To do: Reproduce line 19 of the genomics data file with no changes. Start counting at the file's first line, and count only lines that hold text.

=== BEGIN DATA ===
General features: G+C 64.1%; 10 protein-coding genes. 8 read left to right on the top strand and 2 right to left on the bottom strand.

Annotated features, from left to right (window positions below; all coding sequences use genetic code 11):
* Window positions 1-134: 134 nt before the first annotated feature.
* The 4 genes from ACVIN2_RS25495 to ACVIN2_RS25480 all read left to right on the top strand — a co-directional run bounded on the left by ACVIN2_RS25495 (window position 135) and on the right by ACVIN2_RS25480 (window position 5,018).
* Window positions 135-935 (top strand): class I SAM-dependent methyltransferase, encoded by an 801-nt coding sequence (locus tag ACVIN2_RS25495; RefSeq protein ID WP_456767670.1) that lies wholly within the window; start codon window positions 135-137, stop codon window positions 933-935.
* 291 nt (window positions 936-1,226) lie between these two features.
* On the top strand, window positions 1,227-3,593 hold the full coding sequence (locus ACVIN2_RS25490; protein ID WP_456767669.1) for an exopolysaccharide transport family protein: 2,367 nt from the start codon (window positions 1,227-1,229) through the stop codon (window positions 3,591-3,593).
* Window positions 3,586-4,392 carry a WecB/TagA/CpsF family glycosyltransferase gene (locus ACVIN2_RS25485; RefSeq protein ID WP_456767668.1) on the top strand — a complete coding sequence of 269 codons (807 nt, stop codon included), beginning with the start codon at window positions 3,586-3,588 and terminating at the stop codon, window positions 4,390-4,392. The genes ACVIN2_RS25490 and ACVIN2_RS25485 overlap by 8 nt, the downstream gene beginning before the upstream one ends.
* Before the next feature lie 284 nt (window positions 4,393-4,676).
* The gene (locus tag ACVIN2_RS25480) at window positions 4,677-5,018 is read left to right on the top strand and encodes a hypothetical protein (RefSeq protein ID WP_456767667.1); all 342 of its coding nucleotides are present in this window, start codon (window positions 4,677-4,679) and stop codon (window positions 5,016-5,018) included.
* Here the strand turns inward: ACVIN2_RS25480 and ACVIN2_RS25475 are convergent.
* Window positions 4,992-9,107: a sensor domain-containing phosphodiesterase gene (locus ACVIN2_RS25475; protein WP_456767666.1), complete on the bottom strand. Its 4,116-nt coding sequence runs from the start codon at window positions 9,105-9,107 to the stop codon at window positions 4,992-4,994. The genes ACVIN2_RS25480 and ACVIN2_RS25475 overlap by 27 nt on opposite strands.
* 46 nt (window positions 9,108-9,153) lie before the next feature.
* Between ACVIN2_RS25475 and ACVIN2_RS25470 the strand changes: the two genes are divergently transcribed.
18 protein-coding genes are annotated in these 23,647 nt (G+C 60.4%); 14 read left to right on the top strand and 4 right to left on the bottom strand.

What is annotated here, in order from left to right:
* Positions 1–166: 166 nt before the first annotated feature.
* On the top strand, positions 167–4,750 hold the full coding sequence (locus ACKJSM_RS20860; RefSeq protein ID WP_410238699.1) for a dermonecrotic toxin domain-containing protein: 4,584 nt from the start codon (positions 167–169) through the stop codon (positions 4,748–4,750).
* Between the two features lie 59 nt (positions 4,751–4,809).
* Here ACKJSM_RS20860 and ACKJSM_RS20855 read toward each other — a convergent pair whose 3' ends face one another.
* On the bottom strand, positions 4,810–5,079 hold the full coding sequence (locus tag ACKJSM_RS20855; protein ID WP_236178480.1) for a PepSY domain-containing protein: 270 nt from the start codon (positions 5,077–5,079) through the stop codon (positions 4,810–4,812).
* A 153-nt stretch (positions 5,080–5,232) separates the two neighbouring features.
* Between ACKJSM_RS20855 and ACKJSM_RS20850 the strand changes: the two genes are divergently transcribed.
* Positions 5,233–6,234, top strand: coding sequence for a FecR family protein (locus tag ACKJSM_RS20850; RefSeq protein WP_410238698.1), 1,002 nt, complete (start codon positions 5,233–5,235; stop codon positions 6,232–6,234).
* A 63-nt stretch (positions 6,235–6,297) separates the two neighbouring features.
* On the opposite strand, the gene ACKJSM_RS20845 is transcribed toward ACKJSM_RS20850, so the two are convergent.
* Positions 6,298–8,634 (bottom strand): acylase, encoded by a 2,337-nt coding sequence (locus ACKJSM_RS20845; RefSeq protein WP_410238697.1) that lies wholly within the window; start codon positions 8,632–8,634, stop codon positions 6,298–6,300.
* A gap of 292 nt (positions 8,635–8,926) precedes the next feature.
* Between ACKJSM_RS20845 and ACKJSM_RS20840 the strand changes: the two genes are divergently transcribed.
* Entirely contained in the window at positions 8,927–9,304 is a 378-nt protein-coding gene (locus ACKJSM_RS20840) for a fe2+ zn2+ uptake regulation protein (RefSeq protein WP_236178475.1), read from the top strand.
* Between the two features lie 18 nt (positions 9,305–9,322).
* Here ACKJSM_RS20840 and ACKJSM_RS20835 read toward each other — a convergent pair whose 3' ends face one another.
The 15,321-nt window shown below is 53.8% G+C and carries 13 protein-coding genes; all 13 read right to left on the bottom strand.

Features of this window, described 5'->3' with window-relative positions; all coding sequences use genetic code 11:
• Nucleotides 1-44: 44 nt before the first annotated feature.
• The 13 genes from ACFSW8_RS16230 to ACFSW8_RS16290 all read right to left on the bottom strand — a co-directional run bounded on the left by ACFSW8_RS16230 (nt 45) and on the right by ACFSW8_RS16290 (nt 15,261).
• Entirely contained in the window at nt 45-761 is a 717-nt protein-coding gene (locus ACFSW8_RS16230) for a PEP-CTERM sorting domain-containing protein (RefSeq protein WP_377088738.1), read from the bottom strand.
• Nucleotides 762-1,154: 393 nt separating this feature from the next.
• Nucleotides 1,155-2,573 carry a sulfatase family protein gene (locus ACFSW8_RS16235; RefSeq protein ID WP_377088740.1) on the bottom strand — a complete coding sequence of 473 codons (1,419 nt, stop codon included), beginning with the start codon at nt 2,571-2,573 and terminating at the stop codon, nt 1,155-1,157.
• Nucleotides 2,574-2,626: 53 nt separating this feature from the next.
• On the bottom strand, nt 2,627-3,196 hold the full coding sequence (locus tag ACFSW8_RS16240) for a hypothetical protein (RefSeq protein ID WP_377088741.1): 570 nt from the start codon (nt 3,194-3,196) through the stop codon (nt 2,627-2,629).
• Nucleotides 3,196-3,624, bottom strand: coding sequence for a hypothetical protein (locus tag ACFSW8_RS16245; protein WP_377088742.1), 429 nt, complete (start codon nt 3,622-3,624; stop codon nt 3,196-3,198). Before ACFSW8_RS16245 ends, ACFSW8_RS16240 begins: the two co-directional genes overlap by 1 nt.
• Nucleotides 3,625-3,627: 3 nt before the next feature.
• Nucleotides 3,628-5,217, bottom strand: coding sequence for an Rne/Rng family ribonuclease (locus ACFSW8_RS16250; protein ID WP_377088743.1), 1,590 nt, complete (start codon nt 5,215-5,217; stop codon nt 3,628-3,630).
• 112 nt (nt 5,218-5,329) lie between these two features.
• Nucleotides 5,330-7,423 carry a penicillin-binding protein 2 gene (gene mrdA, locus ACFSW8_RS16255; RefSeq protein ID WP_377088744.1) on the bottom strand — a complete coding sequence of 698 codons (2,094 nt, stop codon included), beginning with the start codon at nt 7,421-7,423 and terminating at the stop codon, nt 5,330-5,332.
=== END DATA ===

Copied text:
* Between the two features lie 59 nt (positions 4,751–4,809).